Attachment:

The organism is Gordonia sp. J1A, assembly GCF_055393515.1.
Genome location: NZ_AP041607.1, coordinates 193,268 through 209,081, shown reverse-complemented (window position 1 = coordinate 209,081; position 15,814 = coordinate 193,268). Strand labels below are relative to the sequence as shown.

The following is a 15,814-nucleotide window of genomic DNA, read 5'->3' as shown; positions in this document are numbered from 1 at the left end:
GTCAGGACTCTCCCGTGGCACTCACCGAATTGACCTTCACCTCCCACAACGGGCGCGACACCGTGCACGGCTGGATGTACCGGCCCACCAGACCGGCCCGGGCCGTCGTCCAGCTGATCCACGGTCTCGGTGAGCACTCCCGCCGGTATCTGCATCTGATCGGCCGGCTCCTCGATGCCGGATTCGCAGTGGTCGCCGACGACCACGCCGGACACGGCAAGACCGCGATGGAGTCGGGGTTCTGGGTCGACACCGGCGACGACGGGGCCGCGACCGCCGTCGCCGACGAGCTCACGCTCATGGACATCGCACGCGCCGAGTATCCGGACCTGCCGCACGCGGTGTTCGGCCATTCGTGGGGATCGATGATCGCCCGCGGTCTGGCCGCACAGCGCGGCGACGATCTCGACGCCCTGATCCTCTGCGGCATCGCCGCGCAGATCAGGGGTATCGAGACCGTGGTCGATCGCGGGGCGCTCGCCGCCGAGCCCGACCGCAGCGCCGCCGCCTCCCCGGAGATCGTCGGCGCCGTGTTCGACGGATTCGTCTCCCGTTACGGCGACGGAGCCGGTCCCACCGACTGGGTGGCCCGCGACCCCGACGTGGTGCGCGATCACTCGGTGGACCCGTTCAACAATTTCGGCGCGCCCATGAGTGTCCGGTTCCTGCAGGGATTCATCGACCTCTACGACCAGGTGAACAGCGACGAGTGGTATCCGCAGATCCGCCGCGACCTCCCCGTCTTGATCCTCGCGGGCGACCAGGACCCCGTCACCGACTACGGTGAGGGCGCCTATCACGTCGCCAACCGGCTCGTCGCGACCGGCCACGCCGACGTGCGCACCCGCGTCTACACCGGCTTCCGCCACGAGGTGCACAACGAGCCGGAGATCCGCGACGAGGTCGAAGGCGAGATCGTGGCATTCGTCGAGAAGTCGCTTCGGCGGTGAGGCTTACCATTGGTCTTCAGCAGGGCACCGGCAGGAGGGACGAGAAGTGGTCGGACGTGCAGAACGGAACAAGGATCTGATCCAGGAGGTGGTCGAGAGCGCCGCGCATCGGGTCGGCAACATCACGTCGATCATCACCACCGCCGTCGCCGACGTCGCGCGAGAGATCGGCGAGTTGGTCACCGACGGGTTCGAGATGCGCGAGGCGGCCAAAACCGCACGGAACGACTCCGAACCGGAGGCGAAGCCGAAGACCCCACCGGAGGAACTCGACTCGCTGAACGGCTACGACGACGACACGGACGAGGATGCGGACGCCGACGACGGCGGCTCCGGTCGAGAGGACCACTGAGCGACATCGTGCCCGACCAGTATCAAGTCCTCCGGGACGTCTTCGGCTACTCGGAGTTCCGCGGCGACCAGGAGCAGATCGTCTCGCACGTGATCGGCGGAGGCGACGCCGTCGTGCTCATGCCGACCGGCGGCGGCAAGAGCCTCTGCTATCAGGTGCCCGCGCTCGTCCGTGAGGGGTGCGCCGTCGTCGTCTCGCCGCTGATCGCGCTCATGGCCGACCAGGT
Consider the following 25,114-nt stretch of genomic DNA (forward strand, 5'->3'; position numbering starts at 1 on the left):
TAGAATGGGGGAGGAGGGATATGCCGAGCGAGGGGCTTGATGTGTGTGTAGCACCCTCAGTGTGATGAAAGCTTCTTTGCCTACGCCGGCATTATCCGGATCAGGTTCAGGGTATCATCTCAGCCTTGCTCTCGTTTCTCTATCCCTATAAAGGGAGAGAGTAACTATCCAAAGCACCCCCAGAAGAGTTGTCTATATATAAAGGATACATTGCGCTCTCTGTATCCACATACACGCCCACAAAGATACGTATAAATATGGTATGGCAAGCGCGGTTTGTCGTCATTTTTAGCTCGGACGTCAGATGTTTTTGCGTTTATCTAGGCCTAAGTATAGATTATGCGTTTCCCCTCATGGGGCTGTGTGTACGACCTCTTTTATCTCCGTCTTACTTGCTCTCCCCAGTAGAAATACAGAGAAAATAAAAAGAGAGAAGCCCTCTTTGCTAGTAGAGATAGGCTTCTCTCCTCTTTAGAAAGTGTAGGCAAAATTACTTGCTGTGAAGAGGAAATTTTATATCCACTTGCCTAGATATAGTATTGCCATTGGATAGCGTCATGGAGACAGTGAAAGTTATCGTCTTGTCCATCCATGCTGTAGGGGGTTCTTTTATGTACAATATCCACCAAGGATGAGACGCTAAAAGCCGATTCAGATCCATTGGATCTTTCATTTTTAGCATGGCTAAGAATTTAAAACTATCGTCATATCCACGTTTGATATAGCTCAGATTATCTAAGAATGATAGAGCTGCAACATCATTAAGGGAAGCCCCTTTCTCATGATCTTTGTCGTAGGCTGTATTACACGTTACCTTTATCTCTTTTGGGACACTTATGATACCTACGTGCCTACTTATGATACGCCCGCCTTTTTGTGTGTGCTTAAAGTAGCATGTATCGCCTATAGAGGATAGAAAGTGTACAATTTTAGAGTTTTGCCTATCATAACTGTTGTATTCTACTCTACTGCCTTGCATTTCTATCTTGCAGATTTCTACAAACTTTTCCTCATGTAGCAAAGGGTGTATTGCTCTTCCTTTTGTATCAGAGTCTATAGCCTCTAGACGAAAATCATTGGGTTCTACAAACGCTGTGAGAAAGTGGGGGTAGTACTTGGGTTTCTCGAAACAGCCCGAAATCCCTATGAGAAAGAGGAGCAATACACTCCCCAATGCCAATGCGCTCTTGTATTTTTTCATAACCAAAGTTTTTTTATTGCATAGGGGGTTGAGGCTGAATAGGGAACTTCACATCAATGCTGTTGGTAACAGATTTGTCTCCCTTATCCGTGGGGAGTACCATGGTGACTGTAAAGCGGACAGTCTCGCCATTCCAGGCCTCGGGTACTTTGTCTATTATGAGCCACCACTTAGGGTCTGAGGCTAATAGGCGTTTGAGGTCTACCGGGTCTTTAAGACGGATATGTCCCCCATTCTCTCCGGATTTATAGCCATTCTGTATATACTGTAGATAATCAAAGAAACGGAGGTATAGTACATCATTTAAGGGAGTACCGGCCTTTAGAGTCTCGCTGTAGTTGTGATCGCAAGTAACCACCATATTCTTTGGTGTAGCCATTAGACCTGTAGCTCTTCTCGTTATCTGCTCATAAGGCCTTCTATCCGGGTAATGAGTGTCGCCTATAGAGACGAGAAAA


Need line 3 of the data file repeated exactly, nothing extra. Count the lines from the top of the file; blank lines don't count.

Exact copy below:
The following is a 15,814-nucleotide window of genomic DNA, read 5'->3' as shown; positions in this document are numbered from 1 at the left end: